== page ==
The antioxidant activity of N-acetylcysteine helps protect the liver from potentially adverse effects of exposure to a broad range of toxic chemicals, including those chemicals that can poison the body through cumulative use. For example, N-acetylcysteine counteracts acetaminophen toxicity and has been routinely used at very high levels in hospitals for patients with acetaminophen poisoning. It has also been shown to be effective in treating liver failure from causes other than acetaminophen poisoning, including hepatitis and other drug toxicity.14

Supplementation Guidelines
While cysteine, the amino acid from which N-acetylcysteine is derived, is found in most high-protein foods, N-acetylcysteine is not derived from dietary sources. Optimal levels of supplementation are uncertain, but a considerable proportion of the research studies on N-acetylcysteine used 250-1,500 mg per day. According to one study, N-acetylcysteine may increase urinary zinc excretion,15 leading the study authors to recommend that zinc and copper be taken concurrently when supplementing with N-acetylcysteine for extended periods.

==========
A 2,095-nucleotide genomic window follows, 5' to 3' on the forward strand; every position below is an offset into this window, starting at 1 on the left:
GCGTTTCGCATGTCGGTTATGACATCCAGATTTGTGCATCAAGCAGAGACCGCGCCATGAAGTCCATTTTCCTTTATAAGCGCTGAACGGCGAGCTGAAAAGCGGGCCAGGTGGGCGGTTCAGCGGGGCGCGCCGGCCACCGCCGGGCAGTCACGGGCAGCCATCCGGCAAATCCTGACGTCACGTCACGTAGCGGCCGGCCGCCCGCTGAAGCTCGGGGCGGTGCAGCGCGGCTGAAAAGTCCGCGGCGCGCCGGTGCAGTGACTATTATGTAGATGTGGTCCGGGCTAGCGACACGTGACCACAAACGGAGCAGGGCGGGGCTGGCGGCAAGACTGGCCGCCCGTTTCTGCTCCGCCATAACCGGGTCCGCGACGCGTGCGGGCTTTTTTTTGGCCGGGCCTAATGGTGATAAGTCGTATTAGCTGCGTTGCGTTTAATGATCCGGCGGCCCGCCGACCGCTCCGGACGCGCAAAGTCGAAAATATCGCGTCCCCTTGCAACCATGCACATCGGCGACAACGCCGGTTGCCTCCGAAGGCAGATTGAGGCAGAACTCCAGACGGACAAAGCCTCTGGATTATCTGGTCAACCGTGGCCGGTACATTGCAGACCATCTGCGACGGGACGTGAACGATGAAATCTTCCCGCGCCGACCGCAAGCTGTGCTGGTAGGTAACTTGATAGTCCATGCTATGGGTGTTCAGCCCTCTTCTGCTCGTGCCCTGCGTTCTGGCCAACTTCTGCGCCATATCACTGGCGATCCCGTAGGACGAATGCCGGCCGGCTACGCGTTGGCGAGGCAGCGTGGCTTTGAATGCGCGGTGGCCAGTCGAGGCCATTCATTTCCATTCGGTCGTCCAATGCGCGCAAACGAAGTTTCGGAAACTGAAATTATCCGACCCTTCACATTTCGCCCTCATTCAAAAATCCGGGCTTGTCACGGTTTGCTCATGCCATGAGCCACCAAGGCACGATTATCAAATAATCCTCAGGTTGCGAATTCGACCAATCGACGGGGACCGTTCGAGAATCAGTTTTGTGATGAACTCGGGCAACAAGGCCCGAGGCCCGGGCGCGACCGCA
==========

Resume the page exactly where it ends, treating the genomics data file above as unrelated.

N-acetylcysteine has no demonstrated sedative or stimulant effects, and tolerance is excellent for the vast majority of people who take it regularly. As a potentially powerful antidote to our polluted environment, N-acetylcysteine is a simple yet profound way to help protect the body against the ravages of the modern industrialized world.

References

1. Boman G, Backer U, Larsson S, Melander B, Wahlander L. Oral acetylcysteine reduces exacerbation rate in chronic bronchitis: a report of a trial organized by the Swedish Society for Pulmonary Diseases. Eur J Respir Dis. 1983 Aug;64(6):405-15.

2. van Schayck CP, Dekhuijzen PN, Gorgels WJ, et al. Are anti-oxidant and anti-inflammatory treatments effective in different subgroups of COPD? A hypothesis. Respir Med. 1998 Nov;92(11):1259-64.

3. Gotz ME, Kunig G, Riederer P, Youdim MB. Oxidative stress: free radical production in neural degeneration. Pharmacol Ther. 1994;63(1):37-122.